Edwin Jackson has made Major League Baseball history by now playing for his record 14th team after pitching for the Blue Jays last week following a trade from Oakland. He was a 6th round draft pick of the Dodgers back in 2001 and appeared in his first game in 2003 at just 19 years old. Really then – from the beginning his career was one of mixed messages. Just a 6th round pick, which generally produces about 23% of All Stars, BUT also debuting at 19 years old after just 31 minor league games and 21 starts. So generating promise and flashes of brilliance – but failing to live up to higher expectations.
Speaking of mixed messages, that is about where he stands today in his baseball life. To play for 14 major league teams certainly means your services are in demand, and yet also that no one has necessarily regarded you as irreplaceable.
Health in today’s game counts for something, and as more teams enter rebuilding phases perhaps it is not surprising that someone like Jackson can bounce around to fill rotation spots and even find success with teams like Oakland in 2018.
The numbers bear out just about how exactly average Jackson has been compared to the other starting pitchers around him, ranging from 19 year old phenoms to 24 year old flame-outs to…Bartolo Colon.
If you take the average of all pitchers from Edwin’s debut 2003 season through 2018, here is how he shakes out:
He has a career WAR of 10.3 – defined as “claimed to be the number of additional wins his team has achieved above the number of expected team wins if that player were substituted with a replacement-level player: a player who may be added to the team for minimal cost and effort.” This definitely certainly seems to sum up Edwin Jackson pretty well.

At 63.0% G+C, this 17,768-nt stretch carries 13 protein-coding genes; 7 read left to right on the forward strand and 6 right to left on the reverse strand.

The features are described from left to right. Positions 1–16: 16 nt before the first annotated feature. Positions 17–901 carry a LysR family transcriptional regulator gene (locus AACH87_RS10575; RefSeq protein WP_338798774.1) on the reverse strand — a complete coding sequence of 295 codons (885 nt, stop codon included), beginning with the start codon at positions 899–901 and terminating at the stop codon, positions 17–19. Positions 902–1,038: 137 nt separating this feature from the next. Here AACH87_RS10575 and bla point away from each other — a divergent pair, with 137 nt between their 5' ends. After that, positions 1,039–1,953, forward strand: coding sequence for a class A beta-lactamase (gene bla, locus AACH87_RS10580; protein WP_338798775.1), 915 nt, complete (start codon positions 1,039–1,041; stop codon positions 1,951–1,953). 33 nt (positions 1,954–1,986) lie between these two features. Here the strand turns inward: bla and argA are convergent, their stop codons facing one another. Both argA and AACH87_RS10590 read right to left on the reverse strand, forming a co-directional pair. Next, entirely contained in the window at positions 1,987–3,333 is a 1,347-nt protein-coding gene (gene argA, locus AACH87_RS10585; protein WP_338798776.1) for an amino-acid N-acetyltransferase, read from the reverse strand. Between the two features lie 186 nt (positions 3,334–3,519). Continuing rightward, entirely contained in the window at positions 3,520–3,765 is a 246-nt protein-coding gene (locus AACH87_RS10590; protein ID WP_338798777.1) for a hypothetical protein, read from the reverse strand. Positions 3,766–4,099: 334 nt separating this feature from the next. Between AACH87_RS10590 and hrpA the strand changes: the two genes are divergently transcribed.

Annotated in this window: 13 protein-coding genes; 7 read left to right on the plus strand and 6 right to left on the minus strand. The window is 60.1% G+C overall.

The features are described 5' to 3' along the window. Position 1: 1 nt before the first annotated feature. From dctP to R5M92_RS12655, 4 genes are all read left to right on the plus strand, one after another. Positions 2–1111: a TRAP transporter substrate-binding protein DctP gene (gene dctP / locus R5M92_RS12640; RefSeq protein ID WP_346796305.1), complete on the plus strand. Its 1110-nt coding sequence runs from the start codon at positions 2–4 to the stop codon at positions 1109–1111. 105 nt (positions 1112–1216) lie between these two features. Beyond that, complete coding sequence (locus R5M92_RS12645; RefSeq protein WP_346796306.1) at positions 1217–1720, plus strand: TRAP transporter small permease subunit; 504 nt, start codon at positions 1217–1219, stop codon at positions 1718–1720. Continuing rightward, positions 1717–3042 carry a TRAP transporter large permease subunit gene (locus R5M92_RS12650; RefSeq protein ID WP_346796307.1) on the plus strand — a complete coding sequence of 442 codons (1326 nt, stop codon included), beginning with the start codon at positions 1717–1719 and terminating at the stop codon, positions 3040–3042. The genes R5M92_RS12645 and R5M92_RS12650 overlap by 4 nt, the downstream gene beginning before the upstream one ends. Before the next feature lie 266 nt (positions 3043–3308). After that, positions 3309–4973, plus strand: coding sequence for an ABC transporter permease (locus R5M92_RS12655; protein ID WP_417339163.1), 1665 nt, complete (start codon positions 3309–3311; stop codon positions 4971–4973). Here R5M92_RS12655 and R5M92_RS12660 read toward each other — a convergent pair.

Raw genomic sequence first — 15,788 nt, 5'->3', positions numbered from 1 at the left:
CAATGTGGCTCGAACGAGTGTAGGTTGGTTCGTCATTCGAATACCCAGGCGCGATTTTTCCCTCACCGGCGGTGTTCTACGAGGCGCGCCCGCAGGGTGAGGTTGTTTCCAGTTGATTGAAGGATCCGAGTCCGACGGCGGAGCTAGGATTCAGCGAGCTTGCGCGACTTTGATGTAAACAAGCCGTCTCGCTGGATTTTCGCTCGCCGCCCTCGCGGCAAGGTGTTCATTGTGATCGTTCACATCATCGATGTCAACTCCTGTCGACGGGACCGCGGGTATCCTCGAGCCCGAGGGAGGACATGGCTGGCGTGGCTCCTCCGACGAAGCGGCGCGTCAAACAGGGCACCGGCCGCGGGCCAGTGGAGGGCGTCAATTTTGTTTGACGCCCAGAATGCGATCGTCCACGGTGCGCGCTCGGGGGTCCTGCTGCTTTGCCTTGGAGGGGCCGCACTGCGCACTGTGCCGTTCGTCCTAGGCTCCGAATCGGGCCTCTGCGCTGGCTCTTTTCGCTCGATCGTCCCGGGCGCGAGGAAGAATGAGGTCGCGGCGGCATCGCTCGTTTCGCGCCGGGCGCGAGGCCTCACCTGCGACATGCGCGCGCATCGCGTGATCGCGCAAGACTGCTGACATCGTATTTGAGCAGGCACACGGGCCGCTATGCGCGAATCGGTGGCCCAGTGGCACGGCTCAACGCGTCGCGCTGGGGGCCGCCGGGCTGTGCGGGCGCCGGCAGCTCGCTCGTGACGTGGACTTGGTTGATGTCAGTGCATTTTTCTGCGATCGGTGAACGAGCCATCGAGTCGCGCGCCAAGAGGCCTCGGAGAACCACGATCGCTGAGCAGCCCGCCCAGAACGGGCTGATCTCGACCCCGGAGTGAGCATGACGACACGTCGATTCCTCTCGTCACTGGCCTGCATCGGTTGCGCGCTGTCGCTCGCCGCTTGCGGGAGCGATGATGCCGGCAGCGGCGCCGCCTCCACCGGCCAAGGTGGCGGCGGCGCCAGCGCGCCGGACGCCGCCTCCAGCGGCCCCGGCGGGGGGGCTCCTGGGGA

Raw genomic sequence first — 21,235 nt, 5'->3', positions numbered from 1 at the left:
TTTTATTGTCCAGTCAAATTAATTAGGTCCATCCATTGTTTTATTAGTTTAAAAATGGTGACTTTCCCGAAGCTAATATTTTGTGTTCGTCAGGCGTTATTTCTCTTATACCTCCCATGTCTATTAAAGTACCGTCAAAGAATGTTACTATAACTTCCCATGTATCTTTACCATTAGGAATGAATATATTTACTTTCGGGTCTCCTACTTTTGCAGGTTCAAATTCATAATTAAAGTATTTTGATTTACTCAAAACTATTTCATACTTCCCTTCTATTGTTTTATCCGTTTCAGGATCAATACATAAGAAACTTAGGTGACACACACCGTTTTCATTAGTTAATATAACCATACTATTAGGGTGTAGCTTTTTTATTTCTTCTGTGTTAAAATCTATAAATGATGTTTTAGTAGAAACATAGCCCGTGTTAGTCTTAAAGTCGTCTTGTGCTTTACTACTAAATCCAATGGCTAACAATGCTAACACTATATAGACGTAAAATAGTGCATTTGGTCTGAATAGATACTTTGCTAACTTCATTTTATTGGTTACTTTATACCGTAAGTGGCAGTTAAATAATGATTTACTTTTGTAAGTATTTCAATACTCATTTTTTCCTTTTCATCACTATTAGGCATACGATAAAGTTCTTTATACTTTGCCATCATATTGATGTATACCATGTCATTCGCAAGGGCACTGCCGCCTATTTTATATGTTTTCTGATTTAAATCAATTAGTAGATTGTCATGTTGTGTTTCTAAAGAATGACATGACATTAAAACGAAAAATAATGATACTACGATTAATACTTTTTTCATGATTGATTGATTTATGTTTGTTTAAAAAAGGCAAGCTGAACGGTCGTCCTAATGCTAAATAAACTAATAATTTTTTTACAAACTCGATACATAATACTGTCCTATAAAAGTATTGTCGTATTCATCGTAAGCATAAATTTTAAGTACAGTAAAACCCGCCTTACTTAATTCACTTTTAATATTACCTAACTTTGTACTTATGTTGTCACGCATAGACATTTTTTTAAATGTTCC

Digging into the Baseball Reference WAR a bit more for example, he has just 6 seasons of a WAR rating over 1, including a career high in 2009 with Detroit of 4.2, which also was his only All Star selection. He also only has two seasons with a negative WAR over 1, both with dreadful Chicago Cubs teams.
Six times he has topped 25 games started, and usually pitches for pretty bad teams. Last year he lucked out with Oakland and made the playoffs again, though he has only appeared in the playoffs three times; with Tampa Bay in 2008, St. Louis in 2011 (which they won), and the Nationals in 2012.
His arguable career highlight besides the World Championship with the Cardinals was the no-hitter he threw in 2010 while with the Diamondbacks. In it he threw 145 pitches which stands as the highest no hitter pitch count since 1988. What is more incredible about that effort is that he walked 8 and had 70 pitches and had already walked 7 through 3 innings.
His big payday moment came when the Cubs signed him to a 4 year, $52M contract to start the 2013 season. It did not go well. Early in the season he broke the single inning wild pitch record with 5. He finished the year 8-18 with an ERA of 4.98, which ended up better than the next season where he compiled a 6-15 record with an ERA of 6.33. The Cubs ended up releasing him in the middle of the next season and ate the rest of the contract. For his career he has made over $66M.
Baseball pitchers often have many lives though – and Jackson kept on finding spots to pitch. He filled some innings for the bad Braves in 2015, the worse Marlins and Padres in 2016, before playing for the Nationals again in 2017 and pitching well for them. That led him to the A’s in 2018 where he helped replace injured starters for a team that won the Wild Card.
Which leads us to 2019. The Blue Jays have some promising offensive rookies, but as has been true often in his career, not a lot on the pitching front. He is perfect for teams like this, who don’t want to burn through prospects at the Major League level or spend much money on any other free agent pitchers. Why they haven’t signed James Shields to eat up some innings is beyond me, or even the ageless wonder Bartolo Colon, who everyone wants in the National League again just to watch him hit.
In the end, Edwin Jackson has survived in Major League Baseball for many years, and appears to have several left in him, though 2019 with the Blue Jays is not off to a good start. Jackson allowed 7 runs in just 4 innings of work to take the loss. Jackson is just 35 years old and could easily not be done just yet. Perhaps instead of criticizing him for the relative anonymous nature of his career we should marvel at it. Though many fans of teams he did play for could barely tell you that he did, that might be his genius.
Edwin Jackson: The Best Average Starter in Major League Baseball History.